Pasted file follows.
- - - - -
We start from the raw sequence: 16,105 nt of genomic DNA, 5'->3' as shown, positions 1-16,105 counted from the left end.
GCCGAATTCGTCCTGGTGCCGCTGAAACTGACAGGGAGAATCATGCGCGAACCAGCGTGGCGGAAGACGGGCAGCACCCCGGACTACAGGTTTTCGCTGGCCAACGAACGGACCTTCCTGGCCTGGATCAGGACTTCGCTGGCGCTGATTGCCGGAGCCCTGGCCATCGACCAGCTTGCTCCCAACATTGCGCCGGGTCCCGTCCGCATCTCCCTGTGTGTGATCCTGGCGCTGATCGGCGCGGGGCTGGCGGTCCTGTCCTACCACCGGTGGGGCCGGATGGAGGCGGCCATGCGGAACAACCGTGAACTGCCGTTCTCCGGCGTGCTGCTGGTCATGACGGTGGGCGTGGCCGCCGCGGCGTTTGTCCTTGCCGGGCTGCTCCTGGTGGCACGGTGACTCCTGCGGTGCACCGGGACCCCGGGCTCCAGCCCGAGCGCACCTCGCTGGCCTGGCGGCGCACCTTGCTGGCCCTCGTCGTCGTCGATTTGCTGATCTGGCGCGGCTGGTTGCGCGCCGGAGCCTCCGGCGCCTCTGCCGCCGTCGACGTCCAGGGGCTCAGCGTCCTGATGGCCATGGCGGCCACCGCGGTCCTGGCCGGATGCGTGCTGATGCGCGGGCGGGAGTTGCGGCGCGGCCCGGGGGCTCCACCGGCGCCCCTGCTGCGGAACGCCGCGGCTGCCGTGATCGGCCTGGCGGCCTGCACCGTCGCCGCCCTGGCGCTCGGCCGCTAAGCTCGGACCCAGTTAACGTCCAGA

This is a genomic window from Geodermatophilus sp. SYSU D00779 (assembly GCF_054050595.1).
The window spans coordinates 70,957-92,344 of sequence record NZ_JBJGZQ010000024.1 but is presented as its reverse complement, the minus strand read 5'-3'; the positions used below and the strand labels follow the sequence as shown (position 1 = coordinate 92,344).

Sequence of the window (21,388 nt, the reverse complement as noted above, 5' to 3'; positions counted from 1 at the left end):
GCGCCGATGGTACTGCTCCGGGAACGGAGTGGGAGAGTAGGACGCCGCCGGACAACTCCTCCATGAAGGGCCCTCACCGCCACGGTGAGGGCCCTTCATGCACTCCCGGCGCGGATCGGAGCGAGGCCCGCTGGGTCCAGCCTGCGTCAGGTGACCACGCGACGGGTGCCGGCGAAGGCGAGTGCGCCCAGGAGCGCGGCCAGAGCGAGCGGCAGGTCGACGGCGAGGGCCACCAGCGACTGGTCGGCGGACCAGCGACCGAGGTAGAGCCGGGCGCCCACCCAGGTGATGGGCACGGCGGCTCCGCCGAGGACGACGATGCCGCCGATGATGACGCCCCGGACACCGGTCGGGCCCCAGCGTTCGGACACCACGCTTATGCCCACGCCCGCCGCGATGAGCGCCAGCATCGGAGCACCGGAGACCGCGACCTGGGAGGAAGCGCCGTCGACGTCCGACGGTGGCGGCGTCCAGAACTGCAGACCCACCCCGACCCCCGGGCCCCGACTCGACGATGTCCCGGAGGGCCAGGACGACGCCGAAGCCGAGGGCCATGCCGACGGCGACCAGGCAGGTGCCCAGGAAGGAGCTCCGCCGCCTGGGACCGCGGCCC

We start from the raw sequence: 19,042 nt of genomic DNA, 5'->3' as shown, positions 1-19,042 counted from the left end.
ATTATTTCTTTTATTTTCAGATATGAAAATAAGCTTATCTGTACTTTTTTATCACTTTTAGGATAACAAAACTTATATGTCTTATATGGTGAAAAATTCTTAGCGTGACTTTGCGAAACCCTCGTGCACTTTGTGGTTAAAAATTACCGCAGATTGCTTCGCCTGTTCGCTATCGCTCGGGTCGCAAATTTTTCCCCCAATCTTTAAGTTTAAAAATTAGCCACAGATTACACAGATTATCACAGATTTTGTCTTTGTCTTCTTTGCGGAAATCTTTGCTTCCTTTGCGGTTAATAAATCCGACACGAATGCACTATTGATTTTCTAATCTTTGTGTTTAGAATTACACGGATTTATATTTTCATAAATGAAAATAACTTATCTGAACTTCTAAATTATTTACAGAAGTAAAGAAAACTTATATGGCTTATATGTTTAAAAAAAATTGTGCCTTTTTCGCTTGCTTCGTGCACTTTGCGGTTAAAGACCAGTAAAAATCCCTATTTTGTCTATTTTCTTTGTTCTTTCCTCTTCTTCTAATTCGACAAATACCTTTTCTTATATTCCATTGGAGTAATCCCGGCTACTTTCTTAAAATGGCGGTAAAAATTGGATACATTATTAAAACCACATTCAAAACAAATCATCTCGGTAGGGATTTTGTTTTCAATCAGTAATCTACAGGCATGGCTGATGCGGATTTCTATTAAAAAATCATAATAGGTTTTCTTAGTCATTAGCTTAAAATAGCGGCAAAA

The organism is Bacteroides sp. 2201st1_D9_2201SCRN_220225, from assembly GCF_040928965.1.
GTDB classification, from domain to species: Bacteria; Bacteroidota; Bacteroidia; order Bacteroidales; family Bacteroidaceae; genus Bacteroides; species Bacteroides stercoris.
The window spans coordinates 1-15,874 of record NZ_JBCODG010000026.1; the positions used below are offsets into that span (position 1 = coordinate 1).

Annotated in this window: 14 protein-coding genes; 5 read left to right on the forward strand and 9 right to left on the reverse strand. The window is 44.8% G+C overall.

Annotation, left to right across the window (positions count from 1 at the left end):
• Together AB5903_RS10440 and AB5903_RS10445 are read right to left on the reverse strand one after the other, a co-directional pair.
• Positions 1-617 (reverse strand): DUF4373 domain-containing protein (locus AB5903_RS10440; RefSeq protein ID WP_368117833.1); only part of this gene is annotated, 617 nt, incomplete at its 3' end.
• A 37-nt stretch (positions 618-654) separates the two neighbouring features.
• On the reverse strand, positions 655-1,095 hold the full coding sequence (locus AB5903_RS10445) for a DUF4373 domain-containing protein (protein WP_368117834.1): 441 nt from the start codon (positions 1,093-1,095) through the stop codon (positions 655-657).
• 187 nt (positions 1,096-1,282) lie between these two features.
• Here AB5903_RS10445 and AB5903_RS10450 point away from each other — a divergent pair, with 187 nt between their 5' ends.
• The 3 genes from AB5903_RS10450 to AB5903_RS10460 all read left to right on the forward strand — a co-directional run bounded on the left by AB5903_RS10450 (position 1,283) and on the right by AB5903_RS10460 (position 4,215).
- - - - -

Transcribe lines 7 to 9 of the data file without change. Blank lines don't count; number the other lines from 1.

We start from the raw sequence: 19,042 nt of genomic DNA, 5'->3' as shown, positions 1-19,042 counted from the left end.
ATTATTTCTTTTATTTTCAGATATGAAAATAAGCTTATCTGTACTTTTTTATCACTTTTAGGATAACAAAACTTATATGTCTTATATGGTGAAAAATTCTTAGCGTGACTTTGCGAAACCCTCGTGCACTTTGTGGTTAAAAATTACCGCAGATTGCTTCGCCTGTTCGCTATCGCTCGGGTCGCAAATTTTTCCCCCAATCTTTAAGTTTAAAAATTAGCCACAGATTACACAGATTATCACAGATTTTGTCTTTGTCTTCTTTGCGGAAATCTTTGCTTCCTTTGCGGTTAATAAATCCGACACGAATGCACTATTGATTTTCTAATCTTTGTGTTTAGAATTACACGGATTTATATTTTCATAAATGAAAATAACTTATCTGAACTTCTAAATTATTTACAGAAGTAAAGAAAACTTATATGGCTTATATGTTTAAAAAAAATTGTGCCTTTTTCGCTTGCTTCGTGCACTTTGCGGTTAAAGACCAGTAAAAATCCCTATTTTGTCTATTTTCTTTGTTCTTTCCTCTTCTTCTAATTCGACAAATACCTTTTCTTATATTCCATTGGAGTAATCCCGGCTACTTTCTTAAAATGGCGGTAAAAATTGGATACATTATTAAAACCACATTCAAAACAAATCATCTCGGTAGGGATTTTGTTTTCAATCAGTAATCTACAGGCATGGCTGATGCGGATTTCTATTAAAAAATCATAATAGGTTTTCTTAGTCATTAGCTTAAAATAGCGGCAAAA

The organism is Bacteroides sp. 2201st1_D9_2201SCRN_220225, from assembly GCF_040928965.1.